Subjects: Subjects were members of two intact EFL/reading classes at a woman's university in Osaka, Japan. The comparison group consisted of second year students in the general education curriculum. The experimental class was designed for students who had failed EFL classes, termed a Sai Rishu (retakers) class. Students in this class were second, third and fourth year students. Both classes were held once a week for 90 minutes and were taught by the same teacher (B.M.).
Treatment: For the first semester of the year, both classes followed a traditional curriculum, which included reading selections, comprehension questions, vocabulary and grammar exercises and translation exercises. Students in the comparison class adapted well to this method, turning in assignments on time and doing well on exams. Attendance was nearly perfect. The Sai Rishu class was different: Very few students turned in their homework, much of which was incomplete, and students were often late to class. Overall, attendance was poor, and one-third of the students dropped the class before the end of the semester. Test scores were very low. Because of this experience, a new approach was tried for the second semester with the Sai Rishu class.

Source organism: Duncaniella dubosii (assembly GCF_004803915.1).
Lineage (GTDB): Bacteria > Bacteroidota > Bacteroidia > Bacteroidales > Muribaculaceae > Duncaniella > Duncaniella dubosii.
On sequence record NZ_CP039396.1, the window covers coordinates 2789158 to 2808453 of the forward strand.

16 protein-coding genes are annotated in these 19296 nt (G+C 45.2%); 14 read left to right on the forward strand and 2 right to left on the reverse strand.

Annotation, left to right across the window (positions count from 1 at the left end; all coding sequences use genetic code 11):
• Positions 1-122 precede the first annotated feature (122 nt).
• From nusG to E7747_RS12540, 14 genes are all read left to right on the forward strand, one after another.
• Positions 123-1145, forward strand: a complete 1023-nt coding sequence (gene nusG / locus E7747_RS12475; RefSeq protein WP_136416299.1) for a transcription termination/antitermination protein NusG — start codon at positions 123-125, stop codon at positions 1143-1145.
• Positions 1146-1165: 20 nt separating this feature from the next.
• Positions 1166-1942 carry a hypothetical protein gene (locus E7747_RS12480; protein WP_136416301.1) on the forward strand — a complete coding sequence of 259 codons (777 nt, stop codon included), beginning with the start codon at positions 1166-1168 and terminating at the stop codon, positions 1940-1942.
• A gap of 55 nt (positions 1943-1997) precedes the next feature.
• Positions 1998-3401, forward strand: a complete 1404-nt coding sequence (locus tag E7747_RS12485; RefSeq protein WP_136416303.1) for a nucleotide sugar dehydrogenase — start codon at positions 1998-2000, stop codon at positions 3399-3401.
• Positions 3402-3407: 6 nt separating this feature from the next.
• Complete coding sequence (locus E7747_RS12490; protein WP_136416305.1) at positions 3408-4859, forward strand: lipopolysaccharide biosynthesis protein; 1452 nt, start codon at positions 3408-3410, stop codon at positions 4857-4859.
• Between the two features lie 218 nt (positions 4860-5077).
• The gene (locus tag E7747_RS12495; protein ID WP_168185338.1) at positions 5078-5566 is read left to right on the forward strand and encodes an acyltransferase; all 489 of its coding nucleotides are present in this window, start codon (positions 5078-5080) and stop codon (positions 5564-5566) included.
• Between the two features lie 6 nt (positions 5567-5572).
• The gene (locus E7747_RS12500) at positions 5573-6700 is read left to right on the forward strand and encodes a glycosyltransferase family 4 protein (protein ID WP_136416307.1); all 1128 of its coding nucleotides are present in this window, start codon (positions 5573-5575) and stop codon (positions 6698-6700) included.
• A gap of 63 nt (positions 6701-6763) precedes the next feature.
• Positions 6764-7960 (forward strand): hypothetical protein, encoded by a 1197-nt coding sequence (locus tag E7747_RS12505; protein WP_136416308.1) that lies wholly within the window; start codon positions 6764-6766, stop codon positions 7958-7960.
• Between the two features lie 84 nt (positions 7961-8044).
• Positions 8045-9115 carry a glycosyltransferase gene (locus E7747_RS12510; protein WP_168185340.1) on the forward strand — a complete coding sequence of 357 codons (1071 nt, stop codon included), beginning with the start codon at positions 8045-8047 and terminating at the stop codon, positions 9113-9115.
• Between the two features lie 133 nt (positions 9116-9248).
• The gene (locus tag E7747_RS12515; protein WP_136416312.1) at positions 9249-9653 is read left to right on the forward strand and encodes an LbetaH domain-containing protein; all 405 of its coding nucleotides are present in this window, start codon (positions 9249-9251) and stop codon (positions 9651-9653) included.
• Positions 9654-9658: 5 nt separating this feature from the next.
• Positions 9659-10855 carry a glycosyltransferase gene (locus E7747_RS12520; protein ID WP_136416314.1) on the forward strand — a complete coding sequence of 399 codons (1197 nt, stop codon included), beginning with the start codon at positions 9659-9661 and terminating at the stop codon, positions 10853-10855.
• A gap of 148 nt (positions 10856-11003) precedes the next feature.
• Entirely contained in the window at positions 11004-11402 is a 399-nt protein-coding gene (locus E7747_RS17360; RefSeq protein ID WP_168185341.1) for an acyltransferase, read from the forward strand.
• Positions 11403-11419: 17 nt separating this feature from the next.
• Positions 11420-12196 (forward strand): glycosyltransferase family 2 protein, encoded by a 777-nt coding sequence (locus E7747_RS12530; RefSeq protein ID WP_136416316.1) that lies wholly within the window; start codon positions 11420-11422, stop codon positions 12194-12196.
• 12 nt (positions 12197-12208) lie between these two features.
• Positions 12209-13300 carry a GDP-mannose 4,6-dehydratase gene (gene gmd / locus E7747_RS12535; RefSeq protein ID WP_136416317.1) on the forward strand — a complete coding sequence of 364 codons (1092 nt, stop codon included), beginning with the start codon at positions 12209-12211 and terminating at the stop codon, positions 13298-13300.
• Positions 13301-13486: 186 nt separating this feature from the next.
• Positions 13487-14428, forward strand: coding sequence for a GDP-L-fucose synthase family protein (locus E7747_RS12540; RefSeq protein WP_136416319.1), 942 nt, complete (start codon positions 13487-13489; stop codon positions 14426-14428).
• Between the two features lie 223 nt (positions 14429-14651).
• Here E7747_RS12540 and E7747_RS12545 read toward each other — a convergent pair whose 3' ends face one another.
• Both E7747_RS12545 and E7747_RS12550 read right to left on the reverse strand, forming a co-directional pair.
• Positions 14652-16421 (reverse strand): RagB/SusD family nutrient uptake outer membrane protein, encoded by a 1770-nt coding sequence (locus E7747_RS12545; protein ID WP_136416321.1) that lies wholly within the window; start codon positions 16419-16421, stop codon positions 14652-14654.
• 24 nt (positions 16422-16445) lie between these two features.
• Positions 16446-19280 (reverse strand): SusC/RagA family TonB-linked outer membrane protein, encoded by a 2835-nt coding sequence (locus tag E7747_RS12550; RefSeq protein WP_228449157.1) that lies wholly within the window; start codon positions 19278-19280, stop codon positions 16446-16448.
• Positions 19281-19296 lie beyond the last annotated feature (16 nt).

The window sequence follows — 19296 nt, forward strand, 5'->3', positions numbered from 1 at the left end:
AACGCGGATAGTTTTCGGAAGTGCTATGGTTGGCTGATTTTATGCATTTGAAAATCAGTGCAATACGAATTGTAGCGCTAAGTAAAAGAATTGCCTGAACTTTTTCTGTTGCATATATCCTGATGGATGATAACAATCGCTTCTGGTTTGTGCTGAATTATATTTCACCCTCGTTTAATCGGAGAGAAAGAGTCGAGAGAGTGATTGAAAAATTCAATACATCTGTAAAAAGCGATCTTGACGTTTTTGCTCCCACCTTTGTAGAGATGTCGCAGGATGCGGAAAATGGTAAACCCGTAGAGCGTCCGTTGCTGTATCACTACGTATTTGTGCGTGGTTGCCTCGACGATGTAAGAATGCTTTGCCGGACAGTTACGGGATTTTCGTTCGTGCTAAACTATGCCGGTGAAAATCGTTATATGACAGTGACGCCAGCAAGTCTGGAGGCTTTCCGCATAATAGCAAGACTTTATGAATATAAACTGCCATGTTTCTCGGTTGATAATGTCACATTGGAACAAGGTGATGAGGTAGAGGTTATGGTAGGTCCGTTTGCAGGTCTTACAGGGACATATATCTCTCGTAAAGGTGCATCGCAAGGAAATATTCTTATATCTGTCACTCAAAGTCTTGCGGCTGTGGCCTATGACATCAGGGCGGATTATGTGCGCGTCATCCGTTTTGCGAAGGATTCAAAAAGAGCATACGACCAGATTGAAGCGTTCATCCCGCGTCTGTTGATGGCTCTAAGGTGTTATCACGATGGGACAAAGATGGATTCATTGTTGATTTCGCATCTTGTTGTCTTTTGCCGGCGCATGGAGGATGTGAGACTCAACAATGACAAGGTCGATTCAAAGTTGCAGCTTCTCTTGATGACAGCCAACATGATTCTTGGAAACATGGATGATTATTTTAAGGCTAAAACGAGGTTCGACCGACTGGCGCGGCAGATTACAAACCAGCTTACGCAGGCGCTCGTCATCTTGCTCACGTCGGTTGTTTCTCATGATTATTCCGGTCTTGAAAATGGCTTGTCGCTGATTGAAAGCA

While the comparison group continued with traditional instruction, the Sai Rishu class spent the second semester reading graded readers, both in class and as homework. About 100 books for students of EFL were purchased for the 30 students in the class. Students were required to read 50 books during the semester, and were also required to write short synopses and keep a diary in Japanese recording their feelings, opinions, and progress. Books ranged from the 600 to the 1600 word level (a 1600 word level book contains about 17,500 words). During class sessions, the teacher checked students' notebooks, discussed their reading with them, and encouraged them. The 50 book requirement proved to be too ambitious, but by the end of the semester, some students had read over 40 books, and the average number of books read was about 30.
Measure: A 100-time cloze test was given as a pre-test and post-test to both groups. The text was about a little girl's experience at the time of the atomic bomb in Hiroshima. Thus, subjects had some background knowledge related to the story. Test-retest reliability, calculated from separate administrations of the test two weeks apart with a sample different from the subjects of this study was .87.
Twenty subjects were randomly selected from each group for the study.